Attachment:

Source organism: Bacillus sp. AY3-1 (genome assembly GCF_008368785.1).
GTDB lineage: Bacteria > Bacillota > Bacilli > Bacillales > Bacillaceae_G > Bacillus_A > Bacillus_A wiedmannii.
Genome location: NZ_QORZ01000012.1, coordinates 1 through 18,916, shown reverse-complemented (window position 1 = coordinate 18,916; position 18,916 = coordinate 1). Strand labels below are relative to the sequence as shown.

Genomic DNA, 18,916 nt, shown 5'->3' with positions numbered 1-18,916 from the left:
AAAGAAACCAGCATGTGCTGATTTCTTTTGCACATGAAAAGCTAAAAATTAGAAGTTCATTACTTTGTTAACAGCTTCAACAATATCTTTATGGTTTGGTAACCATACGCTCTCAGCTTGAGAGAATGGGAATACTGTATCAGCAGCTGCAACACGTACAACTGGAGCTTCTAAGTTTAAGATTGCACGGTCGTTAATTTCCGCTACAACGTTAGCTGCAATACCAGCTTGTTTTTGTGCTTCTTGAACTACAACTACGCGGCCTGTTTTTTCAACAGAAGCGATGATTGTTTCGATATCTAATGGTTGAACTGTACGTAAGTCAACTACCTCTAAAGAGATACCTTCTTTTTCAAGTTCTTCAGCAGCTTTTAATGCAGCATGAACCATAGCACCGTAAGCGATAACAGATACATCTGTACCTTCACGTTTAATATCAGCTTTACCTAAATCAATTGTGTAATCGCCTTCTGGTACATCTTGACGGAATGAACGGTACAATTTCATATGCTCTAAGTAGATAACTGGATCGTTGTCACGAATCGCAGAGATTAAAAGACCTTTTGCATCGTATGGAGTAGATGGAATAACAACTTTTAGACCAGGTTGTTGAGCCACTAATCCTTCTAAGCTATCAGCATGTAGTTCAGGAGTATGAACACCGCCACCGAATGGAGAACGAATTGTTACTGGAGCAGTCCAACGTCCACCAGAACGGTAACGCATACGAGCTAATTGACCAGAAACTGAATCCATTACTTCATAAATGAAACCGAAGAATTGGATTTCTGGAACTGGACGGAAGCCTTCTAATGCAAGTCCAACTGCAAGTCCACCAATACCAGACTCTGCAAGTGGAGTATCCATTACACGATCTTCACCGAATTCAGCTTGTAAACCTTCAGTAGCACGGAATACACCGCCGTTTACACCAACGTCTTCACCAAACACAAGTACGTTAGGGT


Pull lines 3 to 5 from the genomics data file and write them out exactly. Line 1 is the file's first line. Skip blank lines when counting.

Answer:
Genome location: NZ_QORZ01000012.1, coordinates 1 through 18,916, shown reverse-complemented (window position 1 = coordinate 18,916; position 18,916 = coordinate 1). Strand labels below are relative to the sequence as shown.

Genomic DNA, 18,916 nt, shown 5'->3' with positions numbered 1-18,916 from the left:
AAAGAAACCAGCATGTGCTGATTTCTTTTGCACATGAAAAGCTAAAAATTAGAAGTTCATTACTTTGTTAACAGCTTCAACAATATCTTTATGGTTTGGTAACCATACGCTCTCAGCTTGAGAGAATGGGAATACTGTATCAGCAGCTGCAACACGTACAACTGGAGCTTCTAAGTTTAAGATTGCACGGTCGTTAATTTCCGCTACAACGTTAGCTGCAATACCAGCTTGTTTTTGTGCTTCTTGAACTACAACTACGCGGCCTGTTTTTTCAACAGAAGCGATGATTGTTTCGATATCTAATGGTTGAACTGTACGTAAGTCAACTACCTCTAAAGAGATACCTTCTTTTTCAAGTTCTTCAGCAGCTTTTAATGCAGCATGAACCATAGCACCGTAAGCGATAACAGATACATCTGTACCTTCACGTTTAATATCAGCTTTACCTAAATCAATTGTGTAATCGCCTTCTGGTACATCTTGACGGAATGAACGGTACAATTTCATATGCTCTAAGTAGATAACTGGATCGTTGTCACGAATCGCAGAGATTAAAAGACCTTTTGCATCGTATGGAGTAGATGGAATAACAACTTTTAGACCAGGTTGTTGAGCCACTAATCCTTCTAAGCTATCAGCATGTAGTTCAGGAGTATGAACACCGCCACCGAATGGAGAACGAATTGTTACTGGAGCAGTCCAACGTCCACCAGAACGGTAACGCATACGAGCTAATTGACCAGAAACTGAATCCATTACTTCATAAATGAAACCGAAGAATTGGATTTCTGGAACTGGACGGAAGCCTTCTAATGCAAGTCCAACTGCAAGTCCACCAATACCAGACTCTGCAAGTGGAGTATCCATTACACGATCTTCACCGAATTCAGCTTGTAAACCTTCAGTAGCACGGAATACACCGCCGTTTACACCAACGTCTTCACCAAACACAAGTACGTTAGGGT